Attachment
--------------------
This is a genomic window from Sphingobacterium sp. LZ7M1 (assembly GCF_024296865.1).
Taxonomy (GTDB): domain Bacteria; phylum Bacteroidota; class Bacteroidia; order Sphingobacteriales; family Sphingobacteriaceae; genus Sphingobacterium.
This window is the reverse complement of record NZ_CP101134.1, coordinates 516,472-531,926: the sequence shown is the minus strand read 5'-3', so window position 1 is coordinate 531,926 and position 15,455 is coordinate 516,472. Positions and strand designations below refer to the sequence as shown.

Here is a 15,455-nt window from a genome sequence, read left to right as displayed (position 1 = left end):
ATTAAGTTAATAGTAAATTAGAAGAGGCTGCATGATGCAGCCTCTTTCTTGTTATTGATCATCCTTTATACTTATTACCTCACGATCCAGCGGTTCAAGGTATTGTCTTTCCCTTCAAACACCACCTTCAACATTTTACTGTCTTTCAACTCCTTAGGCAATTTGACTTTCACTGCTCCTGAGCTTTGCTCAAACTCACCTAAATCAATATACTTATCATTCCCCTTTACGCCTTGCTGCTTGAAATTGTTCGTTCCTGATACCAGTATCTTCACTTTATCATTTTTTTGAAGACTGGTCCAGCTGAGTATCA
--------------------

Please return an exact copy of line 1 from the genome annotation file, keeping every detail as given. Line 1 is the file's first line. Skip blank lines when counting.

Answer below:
This is a genomic window from Sphingobacterium sp. LZ7M1 (assembly GCF_024296865.1).